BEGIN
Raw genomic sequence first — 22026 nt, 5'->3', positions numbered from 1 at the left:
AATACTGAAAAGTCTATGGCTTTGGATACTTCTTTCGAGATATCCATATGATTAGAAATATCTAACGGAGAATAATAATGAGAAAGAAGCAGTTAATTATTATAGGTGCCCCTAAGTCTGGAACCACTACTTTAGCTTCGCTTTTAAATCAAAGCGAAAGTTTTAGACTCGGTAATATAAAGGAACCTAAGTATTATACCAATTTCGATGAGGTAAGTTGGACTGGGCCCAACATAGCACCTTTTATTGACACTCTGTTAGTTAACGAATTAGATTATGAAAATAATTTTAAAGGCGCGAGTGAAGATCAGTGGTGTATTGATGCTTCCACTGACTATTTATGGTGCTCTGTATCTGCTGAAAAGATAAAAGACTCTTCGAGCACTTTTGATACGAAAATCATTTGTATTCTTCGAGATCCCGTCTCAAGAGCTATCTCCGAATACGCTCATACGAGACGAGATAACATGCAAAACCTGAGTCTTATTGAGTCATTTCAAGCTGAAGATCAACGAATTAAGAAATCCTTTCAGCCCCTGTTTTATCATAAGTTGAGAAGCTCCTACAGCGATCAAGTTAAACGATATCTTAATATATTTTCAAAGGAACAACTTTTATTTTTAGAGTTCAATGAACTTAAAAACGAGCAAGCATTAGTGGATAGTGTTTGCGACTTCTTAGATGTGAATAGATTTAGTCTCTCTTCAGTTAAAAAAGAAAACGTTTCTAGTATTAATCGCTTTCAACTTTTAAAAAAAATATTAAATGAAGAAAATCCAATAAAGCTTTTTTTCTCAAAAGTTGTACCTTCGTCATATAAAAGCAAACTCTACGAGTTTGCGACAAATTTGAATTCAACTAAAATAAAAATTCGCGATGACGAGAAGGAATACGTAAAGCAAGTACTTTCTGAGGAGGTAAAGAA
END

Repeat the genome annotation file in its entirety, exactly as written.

Raw genomic sequence first — 22026 nt, 5'->3', positions numbered from 1 at the left:
AATACTGAAAAGTCTATGGCTTTGGATACTTCTTTCGAGATATCCATATGATTAGAAATATCTAACGGAGAATAATAATGAGAAAGAAGCAGTTAATTATTATAGGTGCCCCTAAGTCTGGAACCACTACTTTAGCTTCGCTTTTAAATCAAAGCGAAAGTTTTAGACTCGGTAATATAAAGGAACCTAAGTATTATACCAATTTCGATGAGGTAAGTTGGACTGGGCCCAACATAGCACCTTTTATTGACACTCTGTTAGTTAACGAATTAGATTATGAAAATAATTTTAAAGGCGCGAGTGAAGATCAGTGGTGTATTGATGCTTCCACTGACTATTTATGGTGCTCTGTATCTGCTGAAAAGATAAAAGACTCTTCGAGCACTTTTGATACGAAAATCATTTGTATTCTTCGAGATCCCGTCTCAAGAGCTATCTCCGAATACGCTCATACGAGACGAGATAACATGCAAAACCTGAGTCTTATTGAGTCATTTCAAGCTGAAGATCAACGAATTAAGAAATCCTTTCAGCCCCTGTTTTATCATAAGTTGAGAAGCTCCTACAGCGATCAAGTTAAACGATATCTTAATATATTTTCAAAGGAACAACTTTTATTTTTAGAGTTCAATGAACTTAAAAACGAGCAAGCATTAGTGGATAGTGTTTGCGACTTCTTAGATGTGAATAGATTTAGTCTCTCTTCAGTTAAAAAAGAAAACGTTTCTAGTATTAATCGCTTTCAACTTTTAAAAAAAATATTAAATGAAGAAAATCCAATAAAGCTTTTTTTCTCAAAAGTTGTACCTTCGTCATATAAAAGCAAACTCTACGAGTTTGCGACAAATTTGAATTCAACTAAAATAAAAATTCGCGATGACGAGAAGGAATACGTAAAGCAAGTACTTTCTGAGGAGGTAAAGAA